been significantly criticized, although some people consider the illustrations 
to be good,
except unfortunately with the colours let down by the printing. Later editions 
corrected early typos. Points out differences between similar species. Big W 
Store in Canberra currently has this book available at a sale price of A$29 
retails for $45). Interesting: the author has recently commenced a web page, to complement the book. There are also other 
features to help with ID. 

SIMPSON AND DAY: Some people like this guide the most, especially those who 
used it as
their first guide. Others say it must definitely be avoided, and that the more 
one gets to
know it, the worse it becomes. 

Compact. Nice charts at the back of the book. The rear of the book contains 
excellent bird
family information that could be published in a separate volume. 

But it is outdated and has minimal/brief text compared to the other three 
guides. The
illustrations are attractive, but scattered haphazardly all over the page with 
only an
adjacent number code that relates to the name, a system that has become long 
outdated. The
drawings also aren?t all that good (they tend to look ?rough?), with variation 
in poses
making comparisons difficult sometimes. Printing problems seem to have made the 
weird in the last edition. 

Arrows and text all over the pictures pointing out diagnostic features make it 
look busy,
but some people may find this useful. 

Selling for about A$30 at Angus and Robertson Bookshop. 

There are other more specific guides available too. Bob Forsyth had a brilliant 
with many details of all sorts of books ( also great for this).


A few are available. 

THOMAS AND THOMAS: One of the best. ?The complete guide to finding the birds of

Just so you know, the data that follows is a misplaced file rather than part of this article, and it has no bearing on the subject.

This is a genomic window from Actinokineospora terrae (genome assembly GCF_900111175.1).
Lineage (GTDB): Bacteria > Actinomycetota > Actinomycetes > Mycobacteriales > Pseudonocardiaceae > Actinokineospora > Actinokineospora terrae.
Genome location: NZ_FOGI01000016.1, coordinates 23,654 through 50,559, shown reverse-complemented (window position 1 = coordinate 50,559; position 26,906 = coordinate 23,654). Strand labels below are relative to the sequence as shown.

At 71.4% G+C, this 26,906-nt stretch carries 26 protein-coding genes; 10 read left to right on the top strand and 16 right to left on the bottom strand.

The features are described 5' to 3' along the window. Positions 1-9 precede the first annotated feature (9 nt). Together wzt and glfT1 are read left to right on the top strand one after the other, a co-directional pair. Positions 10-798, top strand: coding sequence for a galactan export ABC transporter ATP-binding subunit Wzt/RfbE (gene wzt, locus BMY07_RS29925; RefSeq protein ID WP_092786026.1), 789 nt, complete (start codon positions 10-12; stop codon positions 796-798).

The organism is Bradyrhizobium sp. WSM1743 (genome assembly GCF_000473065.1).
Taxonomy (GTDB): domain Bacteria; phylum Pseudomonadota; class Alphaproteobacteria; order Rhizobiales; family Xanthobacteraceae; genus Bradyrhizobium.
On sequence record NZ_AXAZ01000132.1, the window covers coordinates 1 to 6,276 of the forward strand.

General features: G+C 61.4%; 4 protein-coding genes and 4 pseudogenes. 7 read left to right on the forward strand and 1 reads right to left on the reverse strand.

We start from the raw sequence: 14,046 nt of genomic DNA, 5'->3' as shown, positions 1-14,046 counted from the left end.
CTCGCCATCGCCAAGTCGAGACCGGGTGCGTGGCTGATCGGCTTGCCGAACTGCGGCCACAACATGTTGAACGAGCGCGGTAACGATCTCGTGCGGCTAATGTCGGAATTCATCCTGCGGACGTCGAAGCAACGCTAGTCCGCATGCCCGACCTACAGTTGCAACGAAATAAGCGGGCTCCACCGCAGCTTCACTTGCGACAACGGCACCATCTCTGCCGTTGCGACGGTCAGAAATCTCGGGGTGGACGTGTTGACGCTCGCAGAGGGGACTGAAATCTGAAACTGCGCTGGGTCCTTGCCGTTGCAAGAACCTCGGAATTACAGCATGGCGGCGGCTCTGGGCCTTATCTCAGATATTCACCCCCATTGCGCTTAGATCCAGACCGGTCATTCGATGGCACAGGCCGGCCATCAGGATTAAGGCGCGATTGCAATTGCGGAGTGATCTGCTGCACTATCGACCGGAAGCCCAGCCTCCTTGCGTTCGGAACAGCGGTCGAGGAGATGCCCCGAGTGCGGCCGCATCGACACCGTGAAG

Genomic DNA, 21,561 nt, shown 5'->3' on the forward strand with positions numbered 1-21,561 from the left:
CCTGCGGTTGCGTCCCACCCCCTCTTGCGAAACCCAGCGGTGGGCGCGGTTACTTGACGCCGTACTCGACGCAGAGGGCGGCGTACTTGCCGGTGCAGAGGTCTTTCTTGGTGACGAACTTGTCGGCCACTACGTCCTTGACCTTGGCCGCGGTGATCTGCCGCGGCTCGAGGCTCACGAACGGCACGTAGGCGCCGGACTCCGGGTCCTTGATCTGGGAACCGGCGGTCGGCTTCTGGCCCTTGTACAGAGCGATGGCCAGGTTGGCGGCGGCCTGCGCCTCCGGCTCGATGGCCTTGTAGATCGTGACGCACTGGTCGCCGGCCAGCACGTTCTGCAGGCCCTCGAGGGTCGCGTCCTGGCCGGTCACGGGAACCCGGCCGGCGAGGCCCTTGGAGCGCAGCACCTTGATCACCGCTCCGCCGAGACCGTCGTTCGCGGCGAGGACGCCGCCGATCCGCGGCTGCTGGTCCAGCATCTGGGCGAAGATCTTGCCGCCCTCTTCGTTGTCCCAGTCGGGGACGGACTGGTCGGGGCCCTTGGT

Australia?. It is 10 years old, but generally still reliable. 

BRADBURY: Also one of the best. Covers many of the better-known Australian 

For more specific information than one can get from these local guides, 
searching on the
BIRDING-AUS archive will be very worthwhile (and immensely better than the 
information in
the books). 

And LOCAL GUIDES can be found through BIRD CLUBS.  

With many thanks to all the birders who have got me even more excited about the 
of visiting Australia, which I wish to do within a year from now (as soon as 
the finances

Chris Lotz
Cape Town, South Africa
Dr. Chris Lotz and Catherine Gray


This message was sent using World Mail.

Birding-Aus is on the Web at
To unsubscribe from this mailing list, send the message
"unsubscribe birding-aus" (no quotes, no Subject line)

<Prev in Thread] Current Thread [Next in Thread>

The University of NSW School of Computer and Engineering takes no responsibility for the contents of this archive. It is purely a compilation of material sent by many people to the birding-aus mailing list. It has not been checked for accuracy nor its content verified in any way. If you wish to get material removed from the archive or have other queries about the archive e-mail Andrew Taylor at this address: andrewt@cse.unsw.EDU.AU